Ballysadere or Ballasodare, Sligo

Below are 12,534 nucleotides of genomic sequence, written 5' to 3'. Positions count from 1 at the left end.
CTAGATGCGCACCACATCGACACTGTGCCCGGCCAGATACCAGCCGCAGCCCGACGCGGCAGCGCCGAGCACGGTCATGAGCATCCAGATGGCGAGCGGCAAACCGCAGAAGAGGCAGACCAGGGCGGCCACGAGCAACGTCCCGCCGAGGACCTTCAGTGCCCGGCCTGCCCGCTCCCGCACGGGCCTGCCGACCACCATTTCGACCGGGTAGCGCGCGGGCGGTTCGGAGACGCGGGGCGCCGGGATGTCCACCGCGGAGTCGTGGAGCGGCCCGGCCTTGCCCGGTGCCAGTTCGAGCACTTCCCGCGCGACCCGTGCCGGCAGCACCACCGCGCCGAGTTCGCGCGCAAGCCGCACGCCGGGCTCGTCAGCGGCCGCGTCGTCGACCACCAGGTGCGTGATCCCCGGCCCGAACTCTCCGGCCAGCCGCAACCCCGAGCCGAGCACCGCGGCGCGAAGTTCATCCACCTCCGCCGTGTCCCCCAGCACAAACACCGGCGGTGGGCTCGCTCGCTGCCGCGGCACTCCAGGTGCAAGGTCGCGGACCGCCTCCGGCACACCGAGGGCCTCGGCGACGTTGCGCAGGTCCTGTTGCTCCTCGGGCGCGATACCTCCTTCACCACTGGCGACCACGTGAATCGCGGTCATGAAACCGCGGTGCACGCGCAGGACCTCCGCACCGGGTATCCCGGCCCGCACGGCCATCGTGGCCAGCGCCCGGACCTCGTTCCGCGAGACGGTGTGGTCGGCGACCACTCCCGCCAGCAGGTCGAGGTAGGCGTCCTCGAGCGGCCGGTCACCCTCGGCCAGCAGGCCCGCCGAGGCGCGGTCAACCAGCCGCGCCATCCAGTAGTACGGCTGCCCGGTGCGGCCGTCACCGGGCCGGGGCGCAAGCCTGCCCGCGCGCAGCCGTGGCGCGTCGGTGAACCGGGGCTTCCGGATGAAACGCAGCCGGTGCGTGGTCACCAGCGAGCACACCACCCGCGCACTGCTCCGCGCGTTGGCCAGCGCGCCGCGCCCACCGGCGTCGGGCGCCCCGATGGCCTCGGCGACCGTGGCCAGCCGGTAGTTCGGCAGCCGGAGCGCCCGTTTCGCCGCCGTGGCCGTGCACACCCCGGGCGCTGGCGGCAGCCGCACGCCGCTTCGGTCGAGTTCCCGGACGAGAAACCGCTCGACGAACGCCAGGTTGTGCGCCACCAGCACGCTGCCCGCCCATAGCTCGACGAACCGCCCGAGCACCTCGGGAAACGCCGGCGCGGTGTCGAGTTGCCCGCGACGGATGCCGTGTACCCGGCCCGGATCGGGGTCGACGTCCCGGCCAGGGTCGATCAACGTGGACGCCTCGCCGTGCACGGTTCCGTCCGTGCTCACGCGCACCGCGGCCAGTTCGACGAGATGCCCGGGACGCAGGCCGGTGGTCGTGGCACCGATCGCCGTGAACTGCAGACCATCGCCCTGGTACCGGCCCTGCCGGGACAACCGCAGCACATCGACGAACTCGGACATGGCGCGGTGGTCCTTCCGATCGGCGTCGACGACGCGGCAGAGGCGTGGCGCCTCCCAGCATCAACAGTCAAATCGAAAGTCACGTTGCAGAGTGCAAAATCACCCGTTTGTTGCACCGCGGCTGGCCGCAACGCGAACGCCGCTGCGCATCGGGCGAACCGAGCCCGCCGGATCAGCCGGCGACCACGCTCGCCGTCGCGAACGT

BALLYSADERE, or BALLASODARE, a parish, partly in the barony of LENEY, but chiefly in that of TIRAGHRILL, county of SLIGO, and province of CONNAUGHT, comprising the post-town of Collooney and the villages of Ballydryhed and Tubberscanavin (all of which are separately described); and containing 7562 inhabitants, of which number, 546 are in the village. It is situated on the road from Boyle to Sligo, and on the Unshion or Ballysadere river, which issues from Lough Arrow, near Boyle, and is here joined by the Coolaney river; and after falling over several ledges of rocks, the last of which is ten feet in height, empties itself into an arm of the sea, called Ballysadere channel. St. Fechin founded a monastery here towards the middle of the seventh century, which was richly endowed: in 1179 it was burnt by the men of Moylisha and Moylterary, and in 1188 was again destroyed by fire, but was restored and existed until the general dissolution, when a lease of it was granted, in the 30th of Eliz., for 21 years, to Bryan Fitz-William, at an annual rent of £2. 18. 4.: the remains are situated above the waterfalls, and consist merely of the outer walls, which are richly clothed with ivy. St. Fechin also founded an abbey at Kilnemanagh, which existed till the general suppression, when it was granted to Richard, Earl of Clanricarde; there are yet some remains. The parish comprises 9999 statute acres, as applotted under the tithe act: between one-third and one-half of it is waste land and bog; there is little woodland, except from 600 to 700 acres on the Markree estate. The land under cultivation is generally good, but the old system of tillage, though gradually improving, is still mostly practised. There are quarries of excellent limestone, much used for building, and some of it is also hewn into mantel-pieces and other ornamental parts of masonry; and a lead mine, yielding also a considerable proportion of silver, was worked a few years since, but has been abandoned. Near it are some chalybeate springs, not used. The village of Ballysadere, which comprises about 45 houses, is a place of some little business, and has a penny post. The falls on the river afford favourable sites, and a never-failing supply of water for mills: there is a large corn-mill, belonging to Mr. Sim, worked by two wheels of 36-horse power, and employing 25 persons; and another on a large scale, with the most approved machinery, was built by Mr. Culbertson in 1835, having two water-wheels of 70-horse power, and employing 20 persons; there are also some smaller corn-mills, and a large bleach-mill and green. Vessels of about 100 tons' burden come up the channel for the exportation of corn and meal: a small pier has been built, and it is in contemplation to erect one on a more extensive scale. Fairs are held at the village on Feb. 8th, May 30th, July 11th, Aug. 4th, Oct. 24th, Nov. 12th, and Dec. 15th; and besides those held at Collooney and Tubberscanavin (which are enumerated in the accounts of those places), the largest fair for horses in the county is held at Carricknagatt, on Feb. 1st. Here is a station of the constabulary police. Petty sessions are held every alternate Thursday at Collooney; and a manorial court is occasionally held there, under the seneschal. Markree, the seat of E. J. Cooper, Esq., is a handsome and modern castellated building, situated in the centre of an extensive demesne clothed with wood and spreading into verdant lawns, through which the Unshion pursues a winding course: the gateways leading into the demesne are handsome structures, of ancient English architecture, and in the grounds there is a very excellent observatory. The other seats are Cloonamahon, that of J. Meredith, Esq.; the Cottage, of R. Culbertson, jun., Esq.; Ballysadere House, of J. Reed, Esq.; and Ballysadere Villa, of A. Sim, Esq.
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